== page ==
James Cameron brings Titanic back in 3D – but is it just the tip of the iceberg?


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The Independent Culture

When Titanic became the most profitable movie ever, generating $1.8 billion at the box office globally in 1997, director James Cameron claimed to be pleasantly surprised. It was, he joked, an unlikely triumph for a three-hour "chick-flick" to which everyone already knows the ending.

In a few months' time, Cameron will bring Titanic back to cinemas. It will remain three hours long, with the same tissue-drenching plot twists, and a denouement which surprises nobody. But this time, one big thing is different: audiences will be able to watch that very large ship sink in three dimensions.

On Wednesday, Cameron unveiled 18 minutes of his 3D remake to the media at Fox Studios in Los Angeles. A team of 300 technicians is spending 60 weeks converting the original, painstakingly cutting out objects on screen and pushing some to the foreground, some to the back. The work will cost $18m (£11m).

"This is not about the money," Cameron said. "This is about giving people an opportunity to see Titanic in movie theatres again."

The project is at the cutting edge of Hollywood's latest trend. Thanks to the advent of 3D technology, film studios have suddenly realised that they can make new money from old ideas, by converting classic movies from their back catalogues into the new format, and putting them in cinemas once more.

In September, Disney tentatively released a 3D remake of The Lion King. It shot straight to the top of the box office charts, outperforming a swathe of original new titles and making (so far) some $93m in the US alone. Most of that was straight profit.

A host of copycat projects are duly in the offing. Early next year, George Lucas will bring the first of his Star Wars films back to theatres in 3D. A 3D version of Top Gun will follow soon afterwards. Pixar's Monsters Inc and Finding Nemo are already being converted, and there are rumours that Indiana Jones will soon be cracking a whip in three dimensions in Raiders of the Lost Ark.

To the film industry, re-formatting classics looks increasingly like a commercial no-brainer: in the past two years the cost of converting to 3D has fallen from around $100,000 per minute of film to nearer $25,000, while every indication suggests that the public will pay handsomely to see old favourites which have been re-rendered.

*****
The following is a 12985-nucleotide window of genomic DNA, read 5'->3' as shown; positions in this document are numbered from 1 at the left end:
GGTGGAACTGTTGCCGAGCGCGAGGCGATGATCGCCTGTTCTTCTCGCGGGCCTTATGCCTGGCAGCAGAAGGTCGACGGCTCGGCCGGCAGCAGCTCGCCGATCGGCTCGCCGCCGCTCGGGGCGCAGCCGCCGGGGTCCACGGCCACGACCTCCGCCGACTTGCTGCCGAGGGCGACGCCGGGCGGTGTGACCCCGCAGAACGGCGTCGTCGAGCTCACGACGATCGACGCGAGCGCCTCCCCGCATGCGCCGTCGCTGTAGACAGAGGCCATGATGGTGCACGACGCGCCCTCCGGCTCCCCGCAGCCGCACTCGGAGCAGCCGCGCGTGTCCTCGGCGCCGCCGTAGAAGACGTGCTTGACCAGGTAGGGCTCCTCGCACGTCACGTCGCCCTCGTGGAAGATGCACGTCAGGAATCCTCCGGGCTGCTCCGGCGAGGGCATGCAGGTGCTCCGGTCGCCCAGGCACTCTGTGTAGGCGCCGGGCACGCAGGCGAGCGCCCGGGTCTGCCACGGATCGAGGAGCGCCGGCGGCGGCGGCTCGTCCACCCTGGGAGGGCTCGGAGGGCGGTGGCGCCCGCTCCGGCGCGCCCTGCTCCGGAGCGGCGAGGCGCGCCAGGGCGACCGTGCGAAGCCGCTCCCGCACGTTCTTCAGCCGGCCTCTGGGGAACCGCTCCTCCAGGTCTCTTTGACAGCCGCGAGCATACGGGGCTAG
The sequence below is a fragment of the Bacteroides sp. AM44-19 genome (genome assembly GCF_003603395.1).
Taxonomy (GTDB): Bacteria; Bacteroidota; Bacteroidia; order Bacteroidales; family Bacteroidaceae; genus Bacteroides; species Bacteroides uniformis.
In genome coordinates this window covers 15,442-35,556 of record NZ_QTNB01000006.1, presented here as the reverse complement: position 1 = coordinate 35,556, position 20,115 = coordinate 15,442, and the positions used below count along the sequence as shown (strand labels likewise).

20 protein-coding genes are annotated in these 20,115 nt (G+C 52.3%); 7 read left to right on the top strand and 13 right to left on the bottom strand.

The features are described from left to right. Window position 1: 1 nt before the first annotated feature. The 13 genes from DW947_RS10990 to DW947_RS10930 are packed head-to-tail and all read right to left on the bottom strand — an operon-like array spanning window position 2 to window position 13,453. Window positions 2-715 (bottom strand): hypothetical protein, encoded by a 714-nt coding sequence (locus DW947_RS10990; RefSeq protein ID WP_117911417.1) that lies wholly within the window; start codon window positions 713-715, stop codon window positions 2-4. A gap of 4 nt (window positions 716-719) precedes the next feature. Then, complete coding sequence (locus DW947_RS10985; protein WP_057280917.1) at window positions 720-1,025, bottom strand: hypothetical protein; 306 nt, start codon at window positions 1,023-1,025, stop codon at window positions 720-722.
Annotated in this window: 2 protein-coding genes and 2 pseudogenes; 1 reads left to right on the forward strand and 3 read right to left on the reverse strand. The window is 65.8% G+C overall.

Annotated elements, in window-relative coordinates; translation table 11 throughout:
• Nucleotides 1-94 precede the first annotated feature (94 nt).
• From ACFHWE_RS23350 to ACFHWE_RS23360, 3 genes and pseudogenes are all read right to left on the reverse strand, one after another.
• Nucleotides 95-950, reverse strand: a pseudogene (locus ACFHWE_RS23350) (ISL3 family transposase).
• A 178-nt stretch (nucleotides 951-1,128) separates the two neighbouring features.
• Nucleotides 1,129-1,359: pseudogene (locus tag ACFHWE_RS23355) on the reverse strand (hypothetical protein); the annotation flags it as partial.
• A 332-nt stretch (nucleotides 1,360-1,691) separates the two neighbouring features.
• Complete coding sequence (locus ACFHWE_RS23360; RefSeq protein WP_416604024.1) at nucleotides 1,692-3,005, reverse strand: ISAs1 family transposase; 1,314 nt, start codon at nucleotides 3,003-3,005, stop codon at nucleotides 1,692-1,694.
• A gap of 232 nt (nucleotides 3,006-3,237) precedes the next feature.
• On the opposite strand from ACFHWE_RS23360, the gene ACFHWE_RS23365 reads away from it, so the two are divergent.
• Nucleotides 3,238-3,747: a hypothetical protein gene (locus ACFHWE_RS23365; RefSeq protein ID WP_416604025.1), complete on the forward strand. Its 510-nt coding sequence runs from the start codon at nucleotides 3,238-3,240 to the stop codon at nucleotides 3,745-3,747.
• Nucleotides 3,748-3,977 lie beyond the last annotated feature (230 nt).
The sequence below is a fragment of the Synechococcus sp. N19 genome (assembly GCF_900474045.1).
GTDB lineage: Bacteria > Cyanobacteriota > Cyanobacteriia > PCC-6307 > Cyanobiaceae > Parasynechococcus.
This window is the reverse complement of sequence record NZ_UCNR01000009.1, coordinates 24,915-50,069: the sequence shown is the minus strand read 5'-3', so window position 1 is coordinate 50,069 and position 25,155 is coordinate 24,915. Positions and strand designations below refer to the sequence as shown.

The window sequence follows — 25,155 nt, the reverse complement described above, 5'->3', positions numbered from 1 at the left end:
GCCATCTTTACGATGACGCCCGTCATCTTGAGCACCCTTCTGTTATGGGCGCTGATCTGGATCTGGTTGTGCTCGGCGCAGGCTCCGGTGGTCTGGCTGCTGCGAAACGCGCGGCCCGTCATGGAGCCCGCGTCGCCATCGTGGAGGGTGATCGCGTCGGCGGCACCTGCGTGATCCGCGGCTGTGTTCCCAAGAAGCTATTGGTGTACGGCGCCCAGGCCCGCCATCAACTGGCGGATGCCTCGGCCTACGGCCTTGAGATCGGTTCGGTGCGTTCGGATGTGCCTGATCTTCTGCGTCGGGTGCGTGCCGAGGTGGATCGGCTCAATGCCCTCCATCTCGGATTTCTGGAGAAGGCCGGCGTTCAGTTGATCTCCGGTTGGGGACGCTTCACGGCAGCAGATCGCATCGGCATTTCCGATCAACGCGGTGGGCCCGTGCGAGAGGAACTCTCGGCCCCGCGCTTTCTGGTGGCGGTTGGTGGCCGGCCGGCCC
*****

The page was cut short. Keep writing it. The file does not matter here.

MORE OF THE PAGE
Like most success stories, in an industry where art and finance collide, 3D conversion is not without critics. Spiralling costs, flat box office revenues, and falling DVD sales have in recent years seen a collapse in the number of original titles finding their way into cinemas (this year's top 10 contains just one film, Bridesmaids, which isn't either a sequel or an adaptation). Filling theatres with repurposed classics will, the critics argue, only add to that creative decline.

Film historians, meanwhile, say retro-fitting an old title for the 3D era is like slapping a fresh coat of paint on the Mona Lisa. "Does this threaten the integrity of a work? Of course it does," complains Wheeler Winston Dixon, the Ryan Professor of Film Studies at the University of Nebraska. "People are hungry for fresh content, and instead they are being given spectacle. This 3D thing is a gimmick being driven by tech-heads." But Cameron is adamant that there has never been a better time for the world to see Titanic. April, when the film is tentatively due to hit cinemas, marks the 100th anniversary of the ship's sinking. And everything from the 2008 credit crunch to the onward march of climate change make his movie's themes more relevant now than ever before.

"There's something enduring about the Titanic story," he claims. "You've got this basic arrogance that they could take this ship with over 2,000 people on board at full steam through a known ice field. At the time, they said their ship could never sink, because it was too big to fail. Now where've we heard that before?"

When The Independent raised criticisms of 3D reformatting, Cameron replied: "What's wrong with commerce? What's wrong with making jobs for people in movie theatres around the world? What's wrong with entertaining people? It's commerce, baby. It's art and business put together, and I have no problem with that whatsoever."

Sceptics, he added, are motivated by a mixture of cynicism and jealousy. "If you could wave a magic wand and give everybody in the world an orgasm simultaneously, there'd still be people looking for a way to criticise that."